VAMC tackles challenges of buying bad debts
|An employee arranges money at a bank in Ha Noi. Bad debts accounted for approximately 9 per cent of total loans by the end of February. — VNA/VNS PhotoTran Viet
HA NOI (VNS) — Agreement and sharing are critical in the current stage of handling purchased bad debts in Viet Nam, which helps save enterprises, avoid clashes and losses for all related parties.
Vice President of the Viet Nam Asset Management (VAMC) Nguyen Quoc Hung told Viet Nam News in a telephone interview yesterday, in a response to rumours that the company still faces issues in handling purchased debts.
The asset manager, which was formed last July to acquire bad debts, has purchased about VND45 trillion (US$2.13 billion) of bad debts, of which the principal debt was an estimated VND37.68 trillion ($1.78 billion).
Hung claimed that VAMC plans to restructure VND14.7 trillion ($696.68 million) of bad debts by 145 borrowers that have not gone bankrupt and to collect debts, sell collaterals and take legal actions against VND6.8 trillion ($322.27 million) of debts by 343 borrowers.
"We are definitely working to handle debts in the best possible manner, but it is not as easy as it sounds," Hung noted. "We could not apply practices in Malaysia or South Korea to handle bad debts in Viet Nam because these countries have different frameworks and different social situations."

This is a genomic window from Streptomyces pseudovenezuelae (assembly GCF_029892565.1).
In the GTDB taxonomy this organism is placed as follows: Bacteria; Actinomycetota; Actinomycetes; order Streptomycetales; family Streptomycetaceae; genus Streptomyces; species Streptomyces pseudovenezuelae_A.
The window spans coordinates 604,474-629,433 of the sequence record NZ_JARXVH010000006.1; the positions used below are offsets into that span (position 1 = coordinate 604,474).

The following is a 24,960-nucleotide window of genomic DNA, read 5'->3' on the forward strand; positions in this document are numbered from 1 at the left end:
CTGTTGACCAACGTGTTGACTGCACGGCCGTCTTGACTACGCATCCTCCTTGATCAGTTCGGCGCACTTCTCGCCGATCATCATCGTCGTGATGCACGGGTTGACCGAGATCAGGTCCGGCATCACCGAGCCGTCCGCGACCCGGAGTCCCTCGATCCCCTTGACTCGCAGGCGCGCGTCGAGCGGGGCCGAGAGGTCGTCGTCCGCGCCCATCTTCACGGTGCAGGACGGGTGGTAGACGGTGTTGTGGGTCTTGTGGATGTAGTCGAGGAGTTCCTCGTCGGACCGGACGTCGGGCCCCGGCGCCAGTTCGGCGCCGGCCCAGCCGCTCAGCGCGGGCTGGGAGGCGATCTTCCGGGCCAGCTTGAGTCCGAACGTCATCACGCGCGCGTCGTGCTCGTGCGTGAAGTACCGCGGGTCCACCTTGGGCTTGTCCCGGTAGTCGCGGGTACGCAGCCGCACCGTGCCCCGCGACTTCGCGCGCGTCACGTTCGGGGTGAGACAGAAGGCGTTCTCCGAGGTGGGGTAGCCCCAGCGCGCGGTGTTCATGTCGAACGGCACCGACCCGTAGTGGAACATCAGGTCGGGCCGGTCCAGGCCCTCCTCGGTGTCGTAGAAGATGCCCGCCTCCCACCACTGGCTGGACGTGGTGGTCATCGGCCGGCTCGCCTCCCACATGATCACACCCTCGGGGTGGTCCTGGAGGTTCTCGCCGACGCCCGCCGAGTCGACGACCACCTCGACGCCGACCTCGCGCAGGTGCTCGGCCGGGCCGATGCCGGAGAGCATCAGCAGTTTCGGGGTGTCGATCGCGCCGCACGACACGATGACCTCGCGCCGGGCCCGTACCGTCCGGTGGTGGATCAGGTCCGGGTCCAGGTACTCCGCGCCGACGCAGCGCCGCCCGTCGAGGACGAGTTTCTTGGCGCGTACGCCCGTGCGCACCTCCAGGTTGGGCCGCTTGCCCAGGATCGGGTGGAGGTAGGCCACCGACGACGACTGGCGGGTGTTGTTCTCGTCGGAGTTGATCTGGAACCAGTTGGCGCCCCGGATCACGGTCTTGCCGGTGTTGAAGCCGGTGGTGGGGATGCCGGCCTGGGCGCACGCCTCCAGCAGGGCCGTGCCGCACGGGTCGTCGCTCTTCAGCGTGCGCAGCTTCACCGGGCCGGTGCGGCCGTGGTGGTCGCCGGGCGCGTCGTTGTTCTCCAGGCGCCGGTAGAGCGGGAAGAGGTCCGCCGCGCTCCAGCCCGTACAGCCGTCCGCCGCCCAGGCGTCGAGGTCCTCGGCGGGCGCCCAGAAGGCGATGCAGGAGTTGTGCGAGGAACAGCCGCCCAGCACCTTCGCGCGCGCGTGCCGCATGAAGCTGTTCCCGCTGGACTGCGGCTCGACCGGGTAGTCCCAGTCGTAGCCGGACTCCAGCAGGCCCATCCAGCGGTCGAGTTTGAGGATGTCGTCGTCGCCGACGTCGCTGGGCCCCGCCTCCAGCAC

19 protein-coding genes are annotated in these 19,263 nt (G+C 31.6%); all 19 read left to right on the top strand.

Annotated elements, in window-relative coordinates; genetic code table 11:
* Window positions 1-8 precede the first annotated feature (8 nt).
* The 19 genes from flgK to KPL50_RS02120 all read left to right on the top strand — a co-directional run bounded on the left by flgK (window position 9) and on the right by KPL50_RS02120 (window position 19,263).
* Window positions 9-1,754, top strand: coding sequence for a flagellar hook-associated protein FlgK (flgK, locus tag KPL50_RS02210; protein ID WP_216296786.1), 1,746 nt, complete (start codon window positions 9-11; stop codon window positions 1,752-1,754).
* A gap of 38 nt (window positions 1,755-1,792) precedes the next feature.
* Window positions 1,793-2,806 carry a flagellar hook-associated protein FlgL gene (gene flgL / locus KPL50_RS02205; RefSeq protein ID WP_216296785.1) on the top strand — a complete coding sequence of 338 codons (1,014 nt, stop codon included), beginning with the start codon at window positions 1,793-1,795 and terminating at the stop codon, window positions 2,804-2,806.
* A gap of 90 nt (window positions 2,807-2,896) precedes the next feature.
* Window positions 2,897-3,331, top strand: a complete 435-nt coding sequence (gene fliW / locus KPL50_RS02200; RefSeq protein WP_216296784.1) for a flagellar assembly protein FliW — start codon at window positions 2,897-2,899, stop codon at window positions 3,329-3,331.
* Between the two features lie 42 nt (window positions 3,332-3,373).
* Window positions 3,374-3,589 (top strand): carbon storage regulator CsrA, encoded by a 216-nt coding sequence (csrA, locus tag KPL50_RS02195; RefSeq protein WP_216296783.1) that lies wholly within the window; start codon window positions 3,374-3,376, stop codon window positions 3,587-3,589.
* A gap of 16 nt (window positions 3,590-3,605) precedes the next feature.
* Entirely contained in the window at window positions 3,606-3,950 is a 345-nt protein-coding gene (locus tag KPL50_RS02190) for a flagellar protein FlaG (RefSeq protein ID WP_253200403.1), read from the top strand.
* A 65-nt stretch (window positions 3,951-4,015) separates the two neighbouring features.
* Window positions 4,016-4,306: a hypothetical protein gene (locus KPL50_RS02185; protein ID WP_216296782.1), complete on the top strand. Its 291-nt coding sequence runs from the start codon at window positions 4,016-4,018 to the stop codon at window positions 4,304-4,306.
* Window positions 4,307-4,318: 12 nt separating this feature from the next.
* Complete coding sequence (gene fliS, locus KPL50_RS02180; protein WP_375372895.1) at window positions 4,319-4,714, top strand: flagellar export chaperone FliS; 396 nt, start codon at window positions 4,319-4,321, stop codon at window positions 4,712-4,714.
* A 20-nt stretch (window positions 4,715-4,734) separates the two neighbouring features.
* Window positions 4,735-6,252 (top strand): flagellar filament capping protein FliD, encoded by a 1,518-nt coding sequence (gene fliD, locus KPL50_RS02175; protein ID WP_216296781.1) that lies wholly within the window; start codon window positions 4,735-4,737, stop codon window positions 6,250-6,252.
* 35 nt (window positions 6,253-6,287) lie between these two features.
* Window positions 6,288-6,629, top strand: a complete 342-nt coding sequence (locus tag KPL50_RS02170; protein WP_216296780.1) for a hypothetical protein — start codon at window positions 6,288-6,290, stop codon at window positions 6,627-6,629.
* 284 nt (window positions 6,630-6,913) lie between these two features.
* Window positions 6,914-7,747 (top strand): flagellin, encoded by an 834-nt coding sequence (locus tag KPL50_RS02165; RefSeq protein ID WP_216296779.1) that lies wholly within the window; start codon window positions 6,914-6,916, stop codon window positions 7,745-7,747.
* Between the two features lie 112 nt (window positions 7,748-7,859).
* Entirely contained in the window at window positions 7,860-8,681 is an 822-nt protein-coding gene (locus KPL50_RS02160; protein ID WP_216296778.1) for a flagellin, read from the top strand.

Hung noted that VAMC will set time and space for borrowers to think, to cooperate and to voluntarily hand out assets before it takes immediate action against them. Initially, there were three borrowers who understood the message and were willing to comply.
"Of course, agreements take time," he added.
The vice president also stressed that timing and pricing sales of collaterals were challenges.
"Who will buy if we sell high, who will incur losses if we sell low? When will be the right time to act?" Hung questioned.
Industry experts suggested that related parties should share risks and economic values, or handling bad debts will come to a complete standstill.
If VAMC has to legally handle bad debts, it requires the collaboration of security forces, legal bodies and state administration units.
In the meantime, VAMC is waiting for guidance from the Ministry of Justice to legally conduct sales of collaterals.
According to the State Bank of Viet Nam, bad debts by the end of February accounted for approximately 9 per cent of the total loans. Handling bad debts, according to experts, is the definitive task that must be attended to in 2014-2015.
Prime Minister Nguyen Tan Dung set up an inter-disciplinary steering board to lead the mammoth projects of restructuring credit institutions by 2015 and solving bad debts of the system.
"The establishment of the committee shows a strong determination and commitment of the Government to deal with bad debts," Hung added.
The board is designated to advise the Prime Minister to implement and coordinate measures to reschedule and solve bad debts of the banking system. Also, the board will help ministries and municipal bodies supervise, detect and handle issues emerging from the policy practices related to bad debts at credit institutions.
Viet Nam's banking restructuring plan towards 2015 was initiated last April in the provision of improving the resilience of the money system, which is one of the three key reforms of the economy besides state-owned enterprises reform and public investment reform. — VNS